Science fiction double feature, part 1

Sunday afternoon. Lazy Sunday. Gloomy Sunday. Sundays have always been kind of a day of the damned. Human emotions are cryptic, often incomprehensible phenomena. I have them, but I don’t really get them. Does anybody really understand how they work? And you know what: fuck checking in a little box to give your mood. Fuck saying, “I’m a smiley face” or “I’m a frowny face right now.” Fuck that bullshit. How are you? Oh, I’m :) at the moment. Maybe later I’ll be :(, who knows. Because the only difference between happiness and sadness is a flipped-around parenthesis. That question is our eternal bane: How are you? How are you doing? What’s up? Mind if I ask you a simple-minded question and receive an equally simple-minded answer?

Q: How are you?

A: Good.

I’m doing well. Not bad. OK. Could be worse. Mediocre. Tolerable. Eh. Whatever. Indifferent. Apathetic. Dead to the world. Heading for a breakdown. Etc., etc., et fucking cetera. Day-to-day casual exchanges can get really boring. But what can you do? That’s the ridiculous way we interact. Us silly fucking human beings. Perpetually unable to differentiate between the trivial and the important. And after all, what is the difference? One man’s trash is another man’s treasure; one man’s boring bullshit is another man’s fact of vital significance.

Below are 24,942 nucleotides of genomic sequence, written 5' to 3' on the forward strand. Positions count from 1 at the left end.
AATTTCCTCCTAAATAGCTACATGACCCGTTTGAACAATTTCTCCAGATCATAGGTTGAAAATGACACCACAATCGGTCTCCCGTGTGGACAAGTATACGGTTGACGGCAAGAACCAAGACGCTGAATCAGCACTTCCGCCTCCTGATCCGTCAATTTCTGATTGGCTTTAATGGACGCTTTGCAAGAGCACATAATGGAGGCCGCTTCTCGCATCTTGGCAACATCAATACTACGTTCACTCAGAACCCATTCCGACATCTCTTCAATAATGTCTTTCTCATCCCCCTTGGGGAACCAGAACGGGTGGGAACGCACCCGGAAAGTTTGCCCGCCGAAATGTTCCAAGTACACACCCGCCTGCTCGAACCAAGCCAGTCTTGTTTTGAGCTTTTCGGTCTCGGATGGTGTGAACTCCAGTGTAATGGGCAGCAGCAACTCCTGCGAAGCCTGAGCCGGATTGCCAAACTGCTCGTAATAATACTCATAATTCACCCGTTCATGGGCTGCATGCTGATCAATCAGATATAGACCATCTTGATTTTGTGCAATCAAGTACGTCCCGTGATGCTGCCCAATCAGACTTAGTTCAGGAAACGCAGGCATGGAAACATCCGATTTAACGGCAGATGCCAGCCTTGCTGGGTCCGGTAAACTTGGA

The future is spread out before us like a vast invisible landscape. There are a million paths for us to take, but once we start down one, the rest of them cease to exist. This makes me recall two memories: one is asking the priest at the Catholic school I went to, in about 7th grade, about free will vs. predetermination. For example, could Judas Iscariot have not betrayed Jesus, since that’s how it was all predicted to happen? And if so, well, how is it that he could end up at the bottom of hell, as Dante claimed? The priest’s answer was basically that God can see all possible ways the future could turn out, and that’s how he can be all-knowing but we can still have free will. I’m not sure if I was satisfied with this explanation, and at this juncture, I’m not sure quite what I think of that. But along similar lines, another memory: in the X-Men cartoon I watched all the time as a child, there were numerous time travel story arcs, a few of which involved people from dystopian futures traveling back to undo the events that brought those dystopias into existing. Thereby erasing that entire alternate timeline, and everyone who exists in it. I’ve always been deeply fascinated by time travel, and said fascination is as intense as ever. Hell, I’m kind of a sci-fi junkie. Not that I obsessively read sci-fi stories or anything; just that I could spend way longer than is beneficial puzzling over various concepts and storylines from the science fiction genre. I love thinking about speculative fiction, about time travel, robots, genetic experimentation, space travel, etc. I’ve never really wanted to be an astronaut, but ever since I was brought to a planetarium as a little kid, I’ve thought about man’s place in the universe and what, exactly, it would be like to leave the earth’s atmosphere and exist in that empyrean realm we call “outer space.” An infinite gulf dominated by blackness. I’m reminded of a short film I love called Powers of Ten, made the Eames brothers; if you’ve never seen it, take 10 minutes out of your life because it’s very worth it.